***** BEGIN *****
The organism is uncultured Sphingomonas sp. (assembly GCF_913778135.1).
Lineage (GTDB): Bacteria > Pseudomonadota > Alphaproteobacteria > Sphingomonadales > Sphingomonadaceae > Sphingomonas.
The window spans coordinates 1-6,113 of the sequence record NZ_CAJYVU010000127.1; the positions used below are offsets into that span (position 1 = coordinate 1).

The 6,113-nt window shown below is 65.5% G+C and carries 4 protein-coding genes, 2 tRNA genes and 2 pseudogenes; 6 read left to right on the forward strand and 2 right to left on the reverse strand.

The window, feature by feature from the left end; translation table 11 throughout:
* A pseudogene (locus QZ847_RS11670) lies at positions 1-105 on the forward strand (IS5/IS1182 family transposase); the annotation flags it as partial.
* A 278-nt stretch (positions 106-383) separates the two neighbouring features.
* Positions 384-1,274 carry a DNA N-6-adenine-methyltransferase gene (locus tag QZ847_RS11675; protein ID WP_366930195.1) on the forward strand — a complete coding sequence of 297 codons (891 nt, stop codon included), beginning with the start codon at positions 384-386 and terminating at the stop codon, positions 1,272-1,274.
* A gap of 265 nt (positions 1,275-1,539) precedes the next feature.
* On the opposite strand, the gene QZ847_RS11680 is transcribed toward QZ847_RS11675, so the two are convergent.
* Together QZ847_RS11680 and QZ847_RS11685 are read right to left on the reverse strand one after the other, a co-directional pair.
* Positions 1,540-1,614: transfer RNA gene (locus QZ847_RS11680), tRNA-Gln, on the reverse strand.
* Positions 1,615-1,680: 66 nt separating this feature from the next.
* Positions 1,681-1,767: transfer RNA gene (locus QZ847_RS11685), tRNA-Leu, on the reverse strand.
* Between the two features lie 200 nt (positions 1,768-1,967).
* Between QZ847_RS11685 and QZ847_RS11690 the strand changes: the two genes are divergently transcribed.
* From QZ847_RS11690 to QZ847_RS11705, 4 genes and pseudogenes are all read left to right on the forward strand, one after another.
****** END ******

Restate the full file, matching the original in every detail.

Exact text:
The organism is uncultured Sphingomonas sp. (assembly GCF_913778135.1).
Lineage (GTDB): Bacteria > Pseudomonadota > Alphaproteobacteria > Sphingomonadales > Sphingomonadaceae > Sphingomonas.
The window spans coordinates 1-6,113 of the sequence record NZ_CAJYVU010000127.1; the positions used below are offsets into that span (position 1 = coordinate 1).

The 6,113-nt window shown below is 65.5% G+C and carries 4 protein-coding genes, 2 tRNA genes and 2 pseudogenes; 6 read left to right on the forward strand and 2 right to left on the reverse strand.

The window, feature by feature from the left end; translation table 11 throughout:
* A pseudogene (locus QZ847_RS11670) lies at positions 1-105 on the forward strand (IS5/IS1182 family transposase); the annotation flags it as partial.
* A 278-nt stretch (positions 106-383) separates the two neighbouring features.
* Positions 384-1,274 carry a DNA N-6-adenine-methyltransferase gene (locus tag QZ847_RS11675; protein ID WP_366930195.1) on the forward strand — a complete coding sequence of 297 codons (891 nt, stop codon included), beginning with the start codon at positions 384-386 and terminating at the stop codon, positions 1,272-1,274.
* A gap of 265 nt (positions 1,275-1,539) precedes the next feature.
* On the opposite strand, the gene QZ847_RS11680 is transcribed toward QZ847_RS11675, so the two are convergent.
* Together QZ847_RS11680 and QZ847_RS11685 are read right to left on the reverse strand one after the other, a co-directional pair.
* Positions 1,540-1,614: transfer RNA gene (locus QZ847_RS11680), tRNA-Gln, on the reverse strand.
* Positions 1,615-1,680: 66 nt separating this feature from the next.
* Positions 1,681-1,767: transfer RNA gene (locus QZ847_RS11685), tRNA-Leu, on the reverse strand.
* Between the two features lie 200 nt (positions 1,768-1,967).
* Between QZ847_RS11685 and QZ847_RS11690 the strand changes: the two genes are divergently transcribed.
* From QZ847_RS11690 to QZ847_RS11705, 4 genes and pseudogenes are all read left to right on the forward strand, one after another.